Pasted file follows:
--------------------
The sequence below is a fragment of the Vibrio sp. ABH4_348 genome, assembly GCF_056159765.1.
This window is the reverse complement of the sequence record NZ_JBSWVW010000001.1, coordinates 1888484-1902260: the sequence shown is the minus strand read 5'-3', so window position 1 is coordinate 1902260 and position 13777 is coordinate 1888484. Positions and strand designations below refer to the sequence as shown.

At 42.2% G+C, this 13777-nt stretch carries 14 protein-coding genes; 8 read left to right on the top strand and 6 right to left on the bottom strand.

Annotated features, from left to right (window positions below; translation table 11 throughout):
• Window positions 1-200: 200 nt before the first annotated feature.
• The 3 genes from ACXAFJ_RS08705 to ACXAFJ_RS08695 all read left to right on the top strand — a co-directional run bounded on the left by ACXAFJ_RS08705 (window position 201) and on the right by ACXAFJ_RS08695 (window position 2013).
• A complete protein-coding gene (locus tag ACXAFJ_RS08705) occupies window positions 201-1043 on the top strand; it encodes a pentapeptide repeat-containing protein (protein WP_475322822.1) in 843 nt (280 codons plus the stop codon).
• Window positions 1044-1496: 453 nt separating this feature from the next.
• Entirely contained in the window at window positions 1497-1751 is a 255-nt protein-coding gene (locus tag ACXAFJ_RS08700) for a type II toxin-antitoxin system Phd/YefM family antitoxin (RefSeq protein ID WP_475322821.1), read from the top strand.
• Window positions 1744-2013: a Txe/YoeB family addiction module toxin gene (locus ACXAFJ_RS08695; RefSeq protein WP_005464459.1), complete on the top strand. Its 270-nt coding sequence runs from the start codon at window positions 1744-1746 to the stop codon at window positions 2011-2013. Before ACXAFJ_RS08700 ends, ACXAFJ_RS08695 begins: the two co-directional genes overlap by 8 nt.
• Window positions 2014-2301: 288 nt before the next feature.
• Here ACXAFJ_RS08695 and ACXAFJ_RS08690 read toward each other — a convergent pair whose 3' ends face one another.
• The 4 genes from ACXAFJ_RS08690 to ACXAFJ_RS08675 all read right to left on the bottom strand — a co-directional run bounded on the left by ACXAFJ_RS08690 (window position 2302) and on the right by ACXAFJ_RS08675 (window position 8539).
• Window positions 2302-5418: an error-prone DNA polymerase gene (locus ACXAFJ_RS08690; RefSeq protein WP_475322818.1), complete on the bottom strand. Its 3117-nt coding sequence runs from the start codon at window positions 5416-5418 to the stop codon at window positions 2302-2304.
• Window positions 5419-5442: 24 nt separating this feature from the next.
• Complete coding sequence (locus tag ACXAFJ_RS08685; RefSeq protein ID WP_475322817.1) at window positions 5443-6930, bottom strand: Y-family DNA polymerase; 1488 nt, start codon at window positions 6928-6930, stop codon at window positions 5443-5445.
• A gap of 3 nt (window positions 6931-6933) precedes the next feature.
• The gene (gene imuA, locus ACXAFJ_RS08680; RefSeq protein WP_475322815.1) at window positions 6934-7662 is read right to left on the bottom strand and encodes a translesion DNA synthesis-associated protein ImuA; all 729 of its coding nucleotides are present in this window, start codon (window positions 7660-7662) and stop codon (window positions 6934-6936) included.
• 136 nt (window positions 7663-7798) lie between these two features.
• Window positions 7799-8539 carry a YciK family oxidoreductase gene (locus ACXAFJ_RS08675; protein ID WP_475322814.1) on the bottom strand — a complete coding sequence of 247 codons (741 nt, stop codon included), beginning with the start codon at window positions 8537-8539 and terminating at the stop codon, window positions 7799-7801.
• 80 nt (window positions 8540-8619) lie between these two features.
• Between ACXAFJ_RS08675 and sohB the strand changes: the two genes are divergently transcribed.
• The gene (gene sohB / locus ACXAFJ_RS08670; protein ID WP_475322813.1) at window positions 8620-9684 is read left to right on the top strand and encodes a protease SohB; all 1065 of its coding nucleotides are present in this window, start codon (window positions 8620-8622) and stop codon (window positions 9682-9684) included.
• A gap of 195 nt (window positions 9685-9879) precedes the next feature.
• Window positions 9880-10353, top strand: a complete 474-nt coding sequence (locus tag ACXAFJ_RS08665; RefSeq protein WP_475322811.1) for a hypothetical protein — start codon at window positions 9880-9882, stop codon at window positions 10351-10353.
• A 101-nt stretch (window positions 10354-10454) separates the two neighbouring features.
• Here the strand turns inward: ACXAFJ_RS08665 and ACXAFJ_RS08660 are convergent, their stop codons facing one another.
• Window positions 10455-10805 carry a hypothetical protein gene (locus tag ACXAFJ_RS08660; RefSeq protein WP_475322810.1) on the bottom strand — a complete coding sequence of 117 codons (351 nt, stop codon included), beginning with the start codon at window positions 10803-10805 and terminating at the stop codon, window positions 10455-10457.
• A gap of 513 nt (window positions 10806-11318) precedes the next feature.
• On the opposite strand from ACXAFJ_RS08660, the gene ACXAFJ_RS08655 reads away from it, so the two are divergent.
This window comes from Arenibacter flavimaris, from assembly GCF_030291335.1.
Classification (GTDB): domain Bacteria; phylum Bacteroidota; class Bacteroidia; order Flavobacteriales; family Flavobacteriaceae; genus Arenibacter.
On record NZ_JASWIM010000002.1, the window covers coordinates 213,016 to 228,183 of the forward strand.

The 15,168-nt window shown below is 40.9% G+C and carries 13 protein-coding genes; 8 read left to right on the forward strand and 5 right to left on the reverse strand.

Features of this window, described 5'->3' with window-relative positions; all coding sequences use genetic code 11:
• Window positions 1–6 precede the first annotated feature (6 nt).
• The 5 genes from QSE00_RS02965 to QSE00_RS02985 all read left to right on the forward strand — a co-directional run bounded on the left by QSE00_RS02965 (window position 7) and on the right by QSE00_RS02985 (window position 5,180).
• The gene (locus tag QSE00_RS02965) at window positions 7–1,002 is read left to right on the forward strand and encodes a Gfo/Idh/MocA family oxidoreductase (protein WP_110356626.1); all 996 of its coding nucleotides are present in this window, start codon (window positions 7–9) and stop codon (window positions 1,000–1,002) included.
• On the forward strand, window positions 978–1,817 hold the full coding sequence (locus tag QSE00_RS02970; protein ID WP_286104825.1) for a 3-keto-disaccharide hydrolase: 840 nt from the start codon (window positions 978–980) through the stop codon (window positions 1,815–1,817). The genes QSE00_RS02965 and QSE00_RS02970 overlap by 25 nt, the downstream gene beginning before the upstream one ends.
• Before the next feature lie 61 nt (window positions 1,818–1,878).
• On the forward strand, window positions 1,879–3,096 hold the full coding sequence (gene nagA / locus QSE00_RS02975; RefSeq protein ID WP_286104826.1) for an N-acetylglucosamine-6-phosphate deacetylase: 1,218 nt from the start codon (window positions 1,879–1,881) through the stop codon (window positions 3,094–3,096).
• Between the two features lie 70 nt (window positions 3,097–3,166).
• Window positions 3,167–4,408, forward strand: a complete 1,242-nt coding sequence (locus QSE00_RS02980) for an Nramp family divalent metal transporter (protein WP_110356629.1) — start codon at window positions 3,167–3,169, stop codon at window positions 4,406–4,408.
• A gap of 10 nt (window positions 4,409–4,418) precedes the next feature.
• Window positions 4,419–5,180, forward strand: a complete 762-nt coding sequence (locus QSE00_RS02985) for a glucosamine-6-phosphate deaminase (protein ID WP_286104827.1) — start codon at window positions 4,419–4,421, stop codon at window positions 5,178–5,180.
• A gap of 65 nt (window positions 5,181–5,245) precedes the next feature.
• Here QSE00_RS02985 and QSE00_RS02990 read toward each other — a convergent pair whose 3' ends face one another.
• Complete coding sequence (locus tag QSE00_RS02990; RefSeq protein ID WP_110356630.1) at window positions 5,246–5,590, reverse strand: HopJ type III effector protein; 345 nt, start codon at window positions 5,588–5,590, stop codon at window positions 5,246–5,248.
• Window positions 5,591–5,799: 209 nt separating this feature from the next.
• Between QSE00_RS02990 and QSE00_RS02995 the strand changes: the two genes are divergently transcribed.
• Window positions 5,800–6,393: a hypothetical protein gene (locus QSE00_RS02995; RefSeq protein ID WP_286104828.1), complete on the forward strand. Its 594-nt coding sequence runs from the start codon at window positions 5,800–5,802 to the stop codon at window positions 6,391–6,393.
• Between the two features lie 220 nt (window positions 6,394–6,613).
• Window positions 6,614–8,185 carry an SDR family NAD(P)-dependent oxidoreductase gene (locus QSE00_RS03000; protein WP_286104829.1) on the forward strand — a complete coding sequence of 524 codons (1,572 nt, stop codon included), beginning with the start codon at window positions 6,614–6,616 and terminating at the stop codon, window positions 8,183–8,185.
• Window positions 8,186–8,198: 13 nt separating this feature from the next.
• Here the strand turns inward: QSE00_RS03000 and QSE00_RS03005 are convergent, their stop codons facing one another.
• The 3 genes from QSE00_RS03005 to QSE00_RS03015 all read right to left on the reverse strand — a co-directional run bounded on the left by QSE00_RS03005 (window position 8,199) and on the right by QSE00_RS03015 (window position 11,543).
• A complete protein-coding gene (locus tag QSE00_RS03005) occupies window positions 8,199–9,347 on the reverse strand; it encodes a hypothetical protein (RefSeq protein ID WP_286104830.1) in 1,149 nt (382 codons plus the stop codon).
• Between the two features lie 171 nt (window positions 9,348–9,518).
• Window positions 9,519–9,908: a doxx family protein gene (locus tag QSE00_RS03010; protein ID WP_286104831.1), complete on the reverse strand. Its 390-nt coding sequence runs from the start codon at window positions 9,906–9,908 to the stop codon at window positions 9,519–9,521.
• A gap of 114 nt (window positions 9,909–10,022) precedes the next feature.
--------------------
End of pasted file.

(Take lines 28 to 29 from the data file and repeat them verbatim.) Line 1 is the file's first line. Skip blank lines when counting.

• Window positions 10455-10805 carry a hypothetical protein gene (locus tag ACXAFJ_RS08660; RefSeq protein WP_475322810.1) on the bottom strand — a complete coding sequence of 117 codons (351 nt, stop codon included), beginning with the start codon at window positions 10803-10805 and terminating at the stop codon, window positions 10455-10457.
• A gap of 513 nt (window positions 10806-11318) precedes the next feature.